Parting the Waters: America in the King Years 1954 - 1963 Summary & Study Guide

Taylor Branch
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Parting the Waters: America in the King Years 1954 - 1963 Summary & Study Guide Description

Parting the Waters: America in the King Years 1954 - 1963 Summary & Study Guide includes comprehensive information and analysis to help you understand the book. This study guide contains the following sections:

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Parting the Waters is a historical look at the Civil Rights Movement from 1954 through 1963, with an emphasis on Martin Luther King Jr.'s role. Taylor Branch has given his readers a look at King the man, from his family history and childhood, to his role as a civil rights leader through the March on Washington. Branch includes in his tome a look at other organizations that sprang into existence, from King's work with both the MIA and the SCLC, as well as the work of other leaders who fashioned their techniques on King's past victories. Parting the Waters is an informative, insightful look at an important historical figure and an important piece of American history. It is sure to please even the most novice historian.

Before King came to Montgomery to take over the pulpit of Dexter Avenue Baptist Church, there was Vernon Johns. Vernon Johns was an eccentric pastor who believed in never forgetting where he came from, thus traumatizing his congregation to such a degree that his third resignation, offered in anger, was accepted. Despite his controversial behavior, Johns paved a road that helped King step into his shoes and change Montgomery forever.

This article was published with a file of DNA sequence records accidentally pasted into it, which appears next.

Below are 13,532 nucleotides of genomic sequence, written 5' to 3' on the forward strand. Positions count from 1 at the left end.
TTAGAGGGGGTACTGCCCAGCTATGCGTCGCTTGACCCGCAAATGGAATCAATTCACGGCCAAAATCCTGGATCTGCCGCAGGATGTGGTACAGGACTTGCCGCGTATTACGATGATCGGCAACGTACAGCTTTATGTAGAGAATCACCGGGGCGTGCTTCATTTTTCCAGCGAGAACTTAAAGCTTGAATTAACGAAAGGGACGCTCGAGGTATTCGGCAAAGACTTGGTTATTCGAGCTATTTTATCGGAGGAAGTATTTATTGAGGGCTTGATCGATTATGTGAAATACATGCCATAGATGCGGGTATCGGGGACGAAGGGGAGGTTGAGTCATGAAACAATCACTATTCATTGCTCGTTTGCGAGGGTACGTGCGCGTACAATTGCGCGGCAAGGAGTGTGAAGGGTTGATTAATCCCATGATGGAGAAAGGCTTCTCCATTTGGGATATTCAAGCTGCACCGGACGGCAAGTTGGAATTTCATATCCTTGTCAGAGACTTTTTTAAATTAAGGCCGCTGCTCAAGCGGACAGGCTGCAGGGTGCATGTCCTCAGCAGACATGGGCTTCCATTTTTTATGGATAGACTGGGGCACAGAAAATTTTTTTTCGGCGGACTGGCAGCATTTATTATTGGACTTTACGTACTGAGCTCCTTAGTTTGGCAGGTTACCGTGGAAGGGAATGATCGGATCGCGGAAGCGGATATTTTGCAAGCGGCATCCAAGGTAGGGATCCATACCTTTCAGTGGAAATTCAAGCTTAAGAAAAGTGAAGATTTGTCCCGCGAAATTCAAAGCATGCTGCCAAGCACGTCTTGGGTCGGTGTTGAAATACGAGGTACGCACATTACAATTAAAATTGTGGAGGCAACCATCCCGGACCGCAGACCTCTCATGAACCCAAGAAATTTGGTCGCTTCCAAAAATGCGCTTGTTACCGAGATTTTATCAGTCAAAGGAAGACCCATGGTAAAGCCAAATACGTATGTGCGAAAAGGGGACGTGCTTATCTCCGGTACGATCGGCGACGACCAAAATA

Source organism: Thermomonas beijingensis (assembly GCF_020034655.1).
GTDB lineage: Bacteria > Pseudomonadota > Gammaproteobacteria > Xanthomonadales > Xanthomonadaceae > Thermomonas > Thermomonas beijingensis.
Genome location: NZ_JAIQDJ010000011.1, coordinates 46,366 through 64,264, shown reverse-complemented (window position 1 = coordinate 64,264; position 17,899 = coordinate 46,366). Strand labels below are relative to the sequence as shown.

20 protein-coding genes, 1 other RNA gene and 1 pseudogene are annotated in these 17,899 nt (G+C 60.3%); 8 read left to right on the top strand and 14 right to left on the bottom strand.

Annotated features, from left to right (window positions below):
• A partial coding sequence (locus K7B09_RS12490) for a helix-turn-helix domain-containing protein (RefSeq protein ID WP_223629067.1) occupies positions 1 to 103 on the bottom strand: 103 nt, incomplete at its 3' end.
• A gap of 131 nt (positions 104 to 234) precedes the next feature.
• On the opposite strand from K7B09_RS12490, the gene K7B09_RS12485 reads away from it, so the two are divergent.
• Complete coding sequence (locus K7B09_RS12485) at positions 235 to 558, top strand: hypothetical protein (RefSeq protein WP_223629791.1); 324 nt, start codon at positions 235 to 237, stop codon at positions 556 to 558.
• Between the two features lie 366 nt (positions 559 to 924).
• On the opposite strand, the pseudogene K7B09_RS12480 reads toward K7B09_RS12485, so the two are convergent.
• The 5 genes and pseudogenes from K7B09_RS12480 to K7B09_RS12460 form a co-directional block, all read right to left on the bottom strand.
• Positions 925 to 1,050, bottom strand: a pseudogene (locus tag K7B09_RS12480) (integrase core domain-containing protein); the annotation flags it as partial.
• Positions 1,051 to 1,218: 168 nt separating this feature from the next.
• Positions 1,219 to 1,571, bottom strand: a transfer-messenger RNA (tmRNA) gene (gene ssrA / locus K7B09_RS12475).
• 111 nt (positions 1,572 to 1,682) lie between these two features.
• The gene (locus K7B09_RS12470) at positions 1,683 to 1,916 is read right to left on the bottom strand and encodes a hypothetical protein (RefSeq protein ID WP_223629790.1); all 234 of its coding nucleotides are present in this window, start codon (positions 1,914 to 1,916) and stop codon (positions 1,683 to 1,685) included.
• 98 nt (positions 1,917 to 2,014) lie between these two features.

Before coming to Dexter, however, King was the middle child of an Atlanta preacher. Raised by an overbearing father who was determined to have his son follow in his footsteps, King rebelled through the first years of college, hoping to be a doctor rather than a pastor. However, King eventually saw where his strengths lay and chose to follow in his father's footsteps, though down a winding path. Much to his father's disappointment, King decided to further his career past college to attend a seminary, and later, to receive his PhD at Boston College. With his education concluded, King then took the pulpit of Dexter rather than sharing the pulpit of his father's church, Ebenezer Baptist.

While at Dexter, King happened to be in a good position to become leader of the bus boycott that resulted with the arrest of Rosa Parks. King ran the boycott through a newly formed organization called the Montgomery Improvement Association, or MIA, as its president. Through this, and by getting himself arrested for driving a car in the highly contested carpool, King found himself achieving national notoriety. When the boycott ended, King sought to continue the movement in similar ways, but found it difficult. However, a group of students soon took the problem out of his hands by beginning a series of lunch counter sit-ins across the south. This not only continued the nonviolent protests that King had begun in Montgomery, but resulted in the formation of the Students Nonviolent Coordinating Committee, or SNCC, that would be a power organization in the Civil Rights Movement.